Bulgaria urged other European governments on Monday to take a harder stance towards Hizbullah after blaming the terrorist organization for a bus bombing that killed five Israelis at a Bulgarian Black Sea resort last year.
Bulgaria’s implication of Hizbullah in the attack in the city of Burgas has reignited a debate over Europe’s approach to the Lebanese group.
The European Union has resisted pressure from the United States and Israel to blacklist Hizbullah, arguing this could destabilise a fragile government in Lebanon and contribute to instability in the Middle East.
Hizbullah is a major player in Lebanese politics and its support is vital to the authority of Prime Minister Najib Mikati.
Bulgarian Foreign Minister Nikolay Mladenov was expected to present detailed findings of an investigation into the July 2012 Burgas attack at a meeting of EU foreign ministers in Brussels on Monday.
On his way into the meeting, Mladenov told reporters Europe should take collective measures against Hizbullah.
Asked whether that meant the EU should blacklist the movement, he replied: “Given the fact that we’ve already made quite firm statements about where we believe the responsibility for that attack lies, I think the answer is quite obvious.”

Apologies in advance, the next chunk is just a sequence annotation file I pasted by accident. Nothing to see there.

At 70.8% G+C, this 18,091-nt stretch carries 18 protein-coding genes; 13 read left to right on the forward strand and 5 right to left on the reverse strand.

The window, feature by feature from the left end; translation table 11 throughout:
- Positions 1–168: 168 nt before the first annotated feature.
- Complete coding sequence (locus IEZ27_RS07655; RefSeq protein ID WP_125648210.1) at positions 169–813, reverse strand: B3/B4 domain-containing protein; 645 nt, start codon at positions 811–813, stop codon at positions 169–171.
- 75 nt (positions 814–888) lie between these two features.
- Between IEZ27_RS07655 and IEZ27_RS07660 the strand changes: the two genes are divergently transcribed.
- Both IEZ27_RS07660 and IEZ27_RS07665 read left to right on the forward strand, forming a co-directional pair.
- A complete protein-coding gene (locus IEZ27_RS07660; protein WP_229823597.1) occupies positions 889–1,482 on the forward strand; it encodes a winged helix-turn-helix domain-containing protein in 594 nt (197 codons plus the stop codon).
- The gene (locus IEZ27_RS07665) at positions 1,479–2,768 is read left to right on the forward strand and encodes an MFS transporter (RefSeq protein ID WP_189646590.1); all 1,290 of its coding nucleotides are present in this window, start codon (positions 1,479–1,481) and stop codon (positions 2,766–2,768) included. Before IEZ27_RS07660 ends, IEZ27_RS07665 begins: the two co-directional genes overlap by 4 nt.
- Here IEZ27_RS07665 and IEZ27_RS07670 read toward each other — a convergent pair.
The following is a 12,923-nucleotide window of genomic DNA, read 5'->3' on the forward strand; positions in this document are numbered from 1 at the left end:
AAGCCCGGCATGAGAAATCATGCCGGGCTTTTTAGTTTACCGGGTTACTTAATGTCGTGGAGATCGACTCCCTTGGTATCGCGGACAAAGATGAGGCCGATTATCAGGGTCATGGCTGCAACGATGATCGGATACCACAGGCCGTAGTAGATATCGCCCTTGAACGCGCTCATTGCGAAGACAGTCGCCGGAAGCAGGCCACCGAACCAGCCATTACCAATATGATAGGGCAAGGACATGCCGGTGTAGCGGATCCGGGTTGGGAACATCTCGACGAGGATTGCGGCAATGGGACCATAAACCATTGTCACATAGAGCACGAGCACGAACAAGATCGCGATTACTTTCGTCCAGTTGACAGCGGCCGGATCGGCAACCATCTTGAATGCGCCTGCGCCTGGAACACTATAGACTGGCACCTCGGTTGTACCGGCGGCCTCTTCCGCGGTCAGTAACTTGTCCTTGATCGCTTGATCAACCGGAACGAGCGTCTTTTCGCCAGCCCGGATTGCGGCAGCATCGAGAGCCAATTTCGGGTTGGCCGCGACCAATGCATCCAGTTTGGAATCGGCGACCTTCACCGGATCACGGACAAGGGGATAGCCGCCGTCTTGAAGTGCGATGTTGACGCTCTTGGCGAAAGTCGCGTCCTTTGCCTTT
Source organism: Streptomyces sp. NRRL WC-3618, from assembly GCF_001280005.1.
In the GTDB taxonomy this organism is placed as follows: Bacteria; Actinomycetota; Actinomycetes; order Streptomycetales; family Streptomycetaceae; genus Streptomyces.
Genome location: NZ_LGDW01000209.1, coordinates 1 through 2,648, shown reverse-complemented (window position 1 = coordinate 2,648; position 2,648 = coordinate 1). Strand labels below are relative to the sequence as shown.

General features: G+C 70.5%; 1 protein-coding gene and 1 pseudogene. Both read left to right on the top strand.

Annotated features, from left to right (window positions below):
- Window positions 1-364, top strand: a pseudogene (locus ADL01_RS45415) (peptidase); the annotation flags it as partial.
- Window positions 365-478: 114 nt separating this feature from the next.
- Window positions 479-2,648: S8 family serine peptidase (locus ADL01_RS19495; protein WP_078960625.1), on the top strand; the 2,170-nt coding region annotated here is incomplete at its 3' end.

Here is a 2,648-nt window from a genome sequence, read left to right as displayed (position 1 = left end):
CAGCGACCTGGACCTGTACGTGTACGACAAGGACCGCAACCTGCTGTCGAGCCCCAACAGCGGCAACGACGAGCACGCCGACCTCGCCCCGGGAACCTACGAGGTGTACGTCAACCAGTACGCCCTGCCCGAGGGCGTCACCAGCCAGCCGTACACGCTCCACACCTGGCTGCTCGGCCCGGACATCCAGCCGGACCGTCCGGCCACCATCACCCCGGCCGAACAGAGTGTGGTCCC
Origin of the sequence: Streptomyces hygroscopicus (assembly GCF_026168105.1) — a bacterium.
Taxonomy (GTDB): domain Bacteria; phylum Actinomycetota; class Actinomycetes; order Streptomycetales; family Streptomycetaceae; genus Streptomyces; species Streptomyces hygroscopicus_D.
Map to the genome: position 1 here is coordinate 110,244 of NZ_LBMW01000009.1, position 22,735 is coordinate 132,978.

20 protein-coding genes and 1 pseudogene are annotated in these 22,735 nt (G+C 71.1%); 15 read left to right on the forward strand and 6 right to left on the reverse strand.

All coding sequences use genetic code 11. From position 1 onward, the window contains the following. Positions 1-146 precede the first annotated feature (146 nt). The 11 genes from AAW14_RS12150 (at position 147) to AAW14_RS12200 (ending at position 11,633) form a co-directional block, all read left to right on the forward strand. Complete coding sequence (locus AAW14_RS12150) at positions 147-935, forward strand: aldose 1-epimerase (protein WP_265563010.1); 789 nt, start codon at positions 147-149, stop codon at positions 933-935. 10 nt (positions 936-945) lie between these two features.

Other European officials have said steps short of blacklisting Hizbullah could be taken first. That could mean asking the EU policing agency Europol to coordinate investigations into Hizbullah’s presence in Europe.
Much will depend on evidence provided by Bulgaria linking Hizbullah to the attack, EU diplomats say.
Officials have said, for example, that France appears to have softened its traditionally staunch opposition to blacklisting the group, saying “all options” were on the table, provided the evidence is strong.
The U.S. government said this month that Hizbullah must be held to account for the Bulgaria attack, and urged Europe and others to pursue an investigation into the incident.